MIT Scientists Develop Congestion Control System for Reducing Delays in Wireless Networks

The scheme achieves about 50% higher throughput and about half the network delays.
Loukia Papadopoulos

MIT scientists have developed a novel congestion-control wireless network scheme that could decrease lag times while improving quality in video streaming, chat, gaming, and other web services. The researchers have called their new scheme “Accel-Brake Control” (ABC) and say that it achieves about 50% higher throughput and about half the network delays.


Novel algorithm

The scheme works with a novel algorithm. This algorithm allows routers to communicate how many data packets should flow through a network to avoid congestion while fully utilizing the network.

“In cellular networks, your fraction of data capacity changes rapidly, causing lags in your service. Traditional schemes are too slow to adapt to those shifts,” said first author Prateesh Goyal, a graduate student in CSAIL. “ABC provides detailed feedback about those shifts, whether it’s gone up or down, using a single data bit.”

Conventional congestion-control schemes depend on packet losses to infer congestion and slow down. A router will alert a sender that its sent data packets are in congestion. The sender will then respond by sending fewer packets.

In order to provide greater information, researchers have, in the past, proposed “explicit” schemes that include multiple bits in packets. However, deploying such an approach would require a complete revamp of the way the internet sends data.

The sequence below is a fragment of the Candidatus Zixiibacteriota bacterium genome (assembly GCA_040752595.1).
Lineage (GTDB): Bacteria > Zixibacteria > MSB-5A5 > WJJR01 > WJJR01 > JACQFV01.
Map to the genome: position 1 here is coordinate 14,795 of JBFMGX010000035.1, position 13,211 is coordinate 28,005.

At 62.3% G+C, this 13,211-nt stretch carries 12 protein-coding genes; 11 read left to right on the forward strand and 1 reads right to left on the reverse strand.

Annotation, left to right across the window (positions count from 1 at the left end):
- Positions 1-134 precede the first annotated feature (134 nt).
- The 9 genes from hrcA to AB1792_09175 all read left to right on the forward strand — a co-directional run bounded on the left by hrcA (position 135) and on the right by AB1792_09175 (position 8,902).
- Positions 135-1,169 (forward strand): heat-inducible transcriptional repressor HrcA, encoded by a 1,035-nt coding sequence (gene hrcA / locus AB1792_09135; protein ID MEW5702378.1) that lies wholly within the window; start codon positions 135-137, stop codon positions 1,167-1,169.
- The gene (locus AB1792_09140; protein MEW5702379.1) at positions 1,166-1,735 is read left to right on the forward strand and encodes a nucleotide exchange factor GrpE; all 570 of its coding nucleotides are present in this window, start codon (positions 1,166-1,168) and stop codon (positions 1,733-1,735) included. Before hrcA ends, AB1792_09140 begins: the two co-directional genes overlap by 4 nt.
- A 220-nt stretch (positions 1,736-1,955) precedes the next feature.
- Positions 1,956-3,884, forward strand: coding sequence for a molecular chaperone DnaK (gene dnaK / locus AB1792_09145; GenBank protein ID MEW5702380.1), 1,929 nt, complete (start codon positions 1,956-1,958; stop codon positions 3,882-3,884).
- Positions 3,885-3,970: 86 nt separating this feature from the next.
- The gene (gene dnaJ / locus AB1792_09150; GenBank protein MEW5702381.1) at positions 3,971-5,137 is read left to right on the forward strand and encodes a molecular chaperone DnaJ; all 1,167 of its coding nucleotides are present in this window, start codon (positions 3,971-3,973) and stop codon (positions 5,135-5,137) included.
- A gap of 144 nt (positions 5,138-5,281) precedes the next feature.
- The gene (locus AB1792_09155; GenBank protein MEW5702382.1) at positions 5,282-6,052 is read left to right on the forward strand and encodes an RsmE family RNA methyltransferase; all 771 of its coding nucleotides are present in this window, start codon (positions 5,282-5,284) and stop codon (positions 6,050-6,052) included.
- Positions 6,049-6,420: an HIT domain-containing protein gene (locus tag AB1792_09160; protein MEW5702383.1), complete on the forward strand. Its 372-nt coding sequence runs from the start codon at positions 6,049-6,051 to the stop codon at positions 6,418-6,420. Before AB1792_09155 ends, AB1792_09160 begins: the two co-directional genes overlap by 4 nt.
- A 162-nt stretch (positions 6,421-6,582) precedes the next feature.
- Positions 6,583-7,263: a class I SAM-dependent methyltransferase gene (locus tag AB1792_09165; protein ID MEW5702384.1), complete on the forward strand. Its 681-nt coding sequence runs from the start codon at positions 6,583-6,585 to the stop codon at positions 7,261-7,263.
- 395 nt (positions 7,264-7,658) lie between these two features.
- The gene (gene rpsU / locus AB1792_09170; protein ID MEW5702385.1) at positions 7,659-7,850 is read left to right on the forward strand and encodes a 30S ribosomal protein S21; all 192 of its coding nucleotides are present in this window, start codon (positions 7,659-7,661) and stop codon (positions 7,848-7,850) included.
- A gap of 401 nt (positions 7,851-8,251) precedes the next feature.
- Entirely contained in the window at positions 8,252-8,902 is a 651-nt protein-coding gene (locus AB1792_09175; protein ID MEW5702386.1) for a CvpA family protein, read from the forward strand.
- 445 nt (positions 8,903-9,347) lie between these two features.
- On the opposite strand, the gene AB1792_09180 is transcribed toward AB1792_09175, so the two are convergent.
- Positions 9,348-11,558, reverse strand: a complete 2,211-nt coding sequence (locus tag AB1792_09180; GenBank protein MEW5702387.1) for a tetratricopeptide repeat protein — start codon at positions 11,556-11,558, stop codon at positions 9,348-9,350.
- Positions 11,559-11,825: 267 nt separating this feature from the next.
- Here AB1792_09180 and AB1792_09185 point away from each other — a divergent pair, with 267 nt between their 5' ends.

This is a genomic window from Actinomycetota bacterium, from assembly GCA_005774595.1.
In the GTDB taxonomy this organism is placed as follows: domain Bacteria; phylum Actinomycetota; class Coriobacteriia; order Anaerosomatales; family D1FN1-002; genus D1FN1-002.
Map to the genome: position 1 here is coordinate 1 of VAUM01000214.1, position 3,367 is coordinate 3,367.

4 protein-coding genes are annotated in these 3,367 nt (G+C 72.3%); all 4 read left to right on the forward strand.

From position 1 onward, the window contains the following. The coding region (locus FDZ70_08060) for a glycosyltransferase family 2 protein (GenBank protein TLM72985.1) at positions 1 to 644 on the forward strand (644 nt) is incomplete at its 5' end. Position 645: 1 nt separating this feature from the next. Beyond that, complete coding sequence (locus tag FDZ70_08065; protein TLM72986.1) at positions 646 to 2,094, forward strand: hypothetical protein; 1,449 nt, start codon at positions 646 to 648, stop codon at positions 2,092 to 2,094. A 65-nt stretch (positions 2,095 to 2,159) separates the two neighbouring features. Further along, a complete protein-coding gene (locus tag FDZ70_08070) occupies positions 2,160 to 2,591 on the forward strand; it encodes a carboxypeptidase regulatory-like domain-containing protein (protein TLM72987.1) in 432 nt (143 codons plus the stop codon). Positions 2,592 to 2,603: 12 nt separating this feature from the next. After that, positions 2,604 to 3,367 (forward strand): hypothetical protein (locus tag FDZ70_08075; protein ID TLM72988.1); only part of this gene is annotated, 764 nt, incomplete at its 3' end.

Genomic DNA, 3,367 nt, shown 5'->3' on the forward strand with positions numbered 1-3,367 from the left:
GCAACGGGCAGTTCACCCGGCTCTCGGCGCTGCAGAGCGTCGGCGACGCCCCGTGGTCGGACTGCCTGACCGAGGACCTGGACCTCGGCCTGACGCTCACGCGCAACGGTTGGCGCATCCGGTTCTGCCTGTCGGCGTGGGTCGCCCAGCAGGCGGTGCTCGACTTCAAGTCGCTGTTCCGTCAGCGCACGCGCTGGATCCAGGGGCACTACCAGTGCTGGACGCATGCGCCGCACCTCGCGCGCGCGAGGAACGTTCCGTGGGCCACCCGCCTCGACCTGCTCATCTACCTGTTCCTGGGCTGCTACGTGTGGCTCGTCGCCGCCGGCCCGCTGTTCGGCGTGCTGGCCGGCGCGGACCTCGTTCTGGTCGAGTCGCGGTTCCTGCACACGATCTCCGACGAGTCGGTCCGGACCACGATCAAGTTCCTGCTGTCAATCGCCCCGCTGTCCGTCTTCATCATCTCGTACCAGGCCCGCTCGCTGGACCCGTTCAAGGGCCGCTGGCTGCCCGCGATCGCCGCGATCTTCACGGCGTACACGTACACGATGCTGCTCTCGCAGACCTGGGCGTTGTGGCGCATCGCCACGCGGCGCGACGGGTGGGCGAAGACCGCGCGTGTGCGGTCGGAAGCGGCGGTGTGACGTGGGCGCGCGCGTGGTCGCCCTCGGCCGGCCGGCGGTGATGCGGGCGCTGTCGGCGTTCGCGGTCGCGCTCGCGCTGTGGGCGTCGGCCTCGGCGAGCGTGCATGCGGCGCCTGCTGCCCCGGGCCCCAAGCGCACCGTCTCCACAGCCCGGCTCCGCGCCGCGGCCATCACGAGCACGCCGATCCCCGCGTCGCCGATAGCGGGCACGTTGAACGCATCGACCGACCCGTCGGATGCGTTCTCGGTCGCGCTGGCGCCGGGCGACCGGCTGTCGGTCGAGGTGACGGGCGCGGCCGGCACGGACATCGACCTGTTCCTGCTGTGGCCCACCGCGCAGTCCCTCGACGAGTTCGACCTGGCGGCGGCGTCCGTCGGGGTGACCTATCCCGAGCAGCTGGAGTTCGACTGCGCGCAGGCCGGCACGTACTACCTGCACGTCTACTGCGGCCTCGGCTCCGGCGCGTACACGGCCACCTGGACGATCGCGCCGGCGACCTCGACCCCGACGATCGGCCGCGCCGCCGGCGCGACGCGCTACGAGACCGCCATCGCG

“It’s a tall task,” Mohammad Alizadeh, an associate professor in MIT’s Department of Electrical Engineering (EECS) and CSAIL and co-author of the study, said. “You’d have to make invasive changes to the standard Internet Protocol (IP) for sending data packets. You’d have to convince all Internet parties, mobile network operators, ISPs, and cell towers to change the way they send and receive data packets. That’s not going to happen.”

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ABC to the rescue

This is where ABC comes to the rescue. ABC still relies on the available single bit in each data packet but does so in such a way that the bits can provide the real-time rate information to senders that they need.

“You’d think one bit wouldn’t carry enough information,” Alizadeh explained. “But, by aggregating single-bit feedback across a stream of packets, we can get the same effect as that of a multibit signal.”

The researchers are now in talks with mobile network operators to test their new scheme and are trying to see if ABC can also be used for apps and web services.

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